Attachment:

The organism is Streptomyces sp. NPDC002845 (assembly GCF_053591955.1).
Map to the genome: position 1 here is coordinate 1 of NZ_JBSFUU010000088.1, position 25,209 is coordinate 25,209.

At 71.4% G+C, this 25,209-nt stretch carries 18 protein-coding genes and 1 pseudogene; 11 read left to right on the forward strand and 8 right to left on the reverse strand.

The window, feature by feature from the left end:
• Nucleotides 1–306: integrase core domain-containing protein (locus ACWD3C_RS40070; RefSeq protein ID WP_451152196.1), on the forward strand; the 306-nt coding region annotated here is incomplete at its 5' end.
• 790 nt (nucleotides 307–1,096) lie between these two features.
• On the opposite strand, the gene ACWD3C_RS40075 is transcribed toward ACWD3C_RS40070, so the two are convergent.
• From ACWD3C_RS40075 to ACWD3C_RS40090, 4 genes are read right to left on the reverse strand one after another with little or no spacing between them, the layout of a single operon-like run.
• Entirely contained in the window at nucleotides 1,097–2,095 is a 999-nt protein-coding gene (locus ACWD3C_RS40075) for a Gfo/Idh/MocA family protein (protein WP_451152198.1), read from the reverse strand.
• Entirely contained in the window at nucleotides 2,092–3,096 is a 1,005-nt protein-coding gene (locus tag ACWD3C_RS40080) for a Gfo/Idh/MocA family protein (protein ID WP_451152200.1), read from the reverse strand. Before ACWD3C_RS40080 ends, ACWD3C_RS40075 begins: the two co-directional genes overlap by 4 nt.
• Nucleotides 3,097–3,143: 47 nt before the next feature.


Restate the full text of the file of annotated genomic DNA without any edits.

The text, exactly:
The organism is Streptomyces sp. NPDC002845 (assembly GCF_053591955.1).
Map to the genome: position 1 here is coordinate 1 of NZ_JBSFUU010000088.1, position 25,209 is coordinate 25,209.

At 71.4% G+C, this 25,209-nt stretch carries 18 protein-coding genes and 1 pseudogene; 11 read left to right on the forward strand and 8 right to left on the reverse strand.

The window, feature by feature from the left end:
• Nucleotides 1–306: integrase core domain-containing protein (locus ACWD3C_RS40070; RefSeq protein ID WP_451152196.1), on the forward strand; the 306-nt coding region annotated here is incomplete at its 5' end.
• 790 nt (nucleotides 307–1,096) lie between these two features.
• On the opposite strand, the gene ACWD3C_RS40075 is transcribed toward ACWD3C_RS40070, so the two are convergent.
• From ACWD3C_RS40075 to ACWD3C_RS40090, 4 genes are read right to left on the reverse strand one after another with little or no spacing between them, the layout of a single operon-like run.
• Entirely contained in the window at nucleotides 1,097–2,095 is a 999-nt protein-coding gene (locus ACWD3C_RS40075) for a Gfo/Idh/MocA family protein (protein WP_451152198.1), read from the reverse strand.
• Entirely contained in the window at nucleotides 2,092–3,096 is a 1,005-nt protein-coding gene (locus tag ACWD3C_RS40080) for a Gfo/Idh/MocA family protein (protein ID WP_451152200.1), read from the reverse strand. Before ACWD3C_RS40080 ends, ACWD3C_RS40075 begins: the two co-directional genes overlap by 4 nt.
• Nucleotides 3,097–3,143: 47 nt before the next feature.